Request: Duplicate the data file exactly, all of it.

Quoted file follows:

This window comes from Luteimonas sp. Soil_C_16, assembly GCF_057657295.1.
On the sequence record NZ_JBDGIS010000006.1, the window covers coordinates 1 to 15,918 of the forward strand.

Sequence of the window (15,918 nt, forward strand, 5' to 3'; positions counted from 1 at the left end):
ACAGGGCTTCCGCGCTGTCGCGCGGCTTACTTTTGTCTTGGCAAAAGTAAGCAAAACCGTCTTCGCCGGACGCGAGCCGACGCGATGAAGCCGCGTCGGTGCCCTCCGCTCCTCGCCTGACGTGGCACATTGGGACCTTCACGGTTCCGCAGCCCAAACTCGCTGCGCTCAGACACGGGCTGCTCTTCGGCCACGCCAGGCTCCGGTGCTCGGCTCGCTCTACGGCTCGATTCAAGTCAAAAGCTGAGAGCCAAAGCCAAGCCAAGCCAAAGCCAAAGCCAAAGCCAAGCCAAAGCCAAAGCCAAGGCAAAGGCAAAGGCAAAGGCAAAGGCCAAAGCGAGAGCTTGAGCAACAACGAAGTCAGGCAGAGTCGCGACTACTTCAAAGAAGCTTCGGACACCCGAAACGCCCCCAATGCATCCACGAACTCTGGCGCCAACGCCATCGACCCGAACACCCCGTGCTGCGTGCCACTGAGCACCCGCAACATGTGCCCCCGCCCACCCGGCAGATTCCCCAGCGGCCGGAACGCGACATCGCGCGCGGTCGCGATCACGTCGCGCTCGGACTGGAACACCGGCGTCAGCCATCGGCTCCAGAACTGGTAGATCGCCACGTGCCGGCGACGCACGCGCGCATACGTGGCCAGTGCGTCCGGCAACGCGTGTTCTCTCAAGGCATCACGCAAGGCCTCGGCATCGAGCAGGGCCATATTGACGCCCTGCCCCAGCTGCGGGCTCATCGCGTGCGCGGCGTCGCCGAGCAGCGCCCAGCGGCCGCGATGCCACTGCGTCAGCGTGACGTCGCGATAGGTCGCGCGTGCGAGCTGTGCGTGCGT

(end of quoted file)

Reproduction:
This window comes from Luteimonas sp. Soil_C_16, assembly GCF_057657295.1.
On the sequence record NZ_JBDGIS010000006.1, the window covers coordinates 1 to 15,918 of the forward strand.

Sequence of the window (15,918 nt, forward strand, 5' to 3'; positions counted from 1 at the left end):
ACAGGGCTTCCGCGCTGTCGCGCGGCTTACTTTTGTCTTGGCAAAAGTAAGCAAAACCGTCTTCGCCGGACGCGAGCCGACGCGATGAAGCCGCGTCGGTGCCCTCCGCTCCTCGCCTGACGTGGCACATTGGGACCTTCACGGTTCCGCAGCCCAAACTCGCTGCGCTCAGACACGGGCTGCTCTTCGGCCACGCCAGGCTCCGGTGCTCGGCTCGCTCTACGGCTCGATTCAAGTCAAAAGCTGAGAGCCAAAGCCAAGCCAAGCCAAAGCCAAAGCCAAAGCCAAGCCAAAGCCAAAGCCAAGGCAAAGGCAAAGGCAAAGGCAAAGGCCAAAGCGAGAGCTTGAGCAACAACGAAGTCAGGCAGAGTCGCGACTACTTCAAAGAAGCTTCGGACACCCGAAACGCCCCCAATGCATCCACGAACTCTGGCGCCAACGCCATCGACCCGAACACCCCGTGCTGCGTGCCACTGAGCACCCGCAACATGTGCCCCCGCCCACCCGGCAGATTCCCCAGCGGCCGGAACGCGACATCGCGCGCGGTCGCGATCACGTCGCGCTCGGACTGGAACACCGGCGTCAGCCATCGGCTCCAGAACTGGTAGATCGCCACGTGCCGGCGACGCACGCGCGCATACGTGGCCAGTGCGTCCGGCAACGCGTGTTCTCTCAAGGCATCACGCAAGGCCTCGGCATCGAGCAGGGCCATATTGACGCCCTGCCCCAGCTGCGGGCTCATCGCGTGCGCGGCGTCGCCGAGCAGCGCCCAGCGGCCGCGATGCCACTGCGTCAGCGTGACGTCGCGATAGGTCGCGCGTGCGAGCTGTGCGTGCGT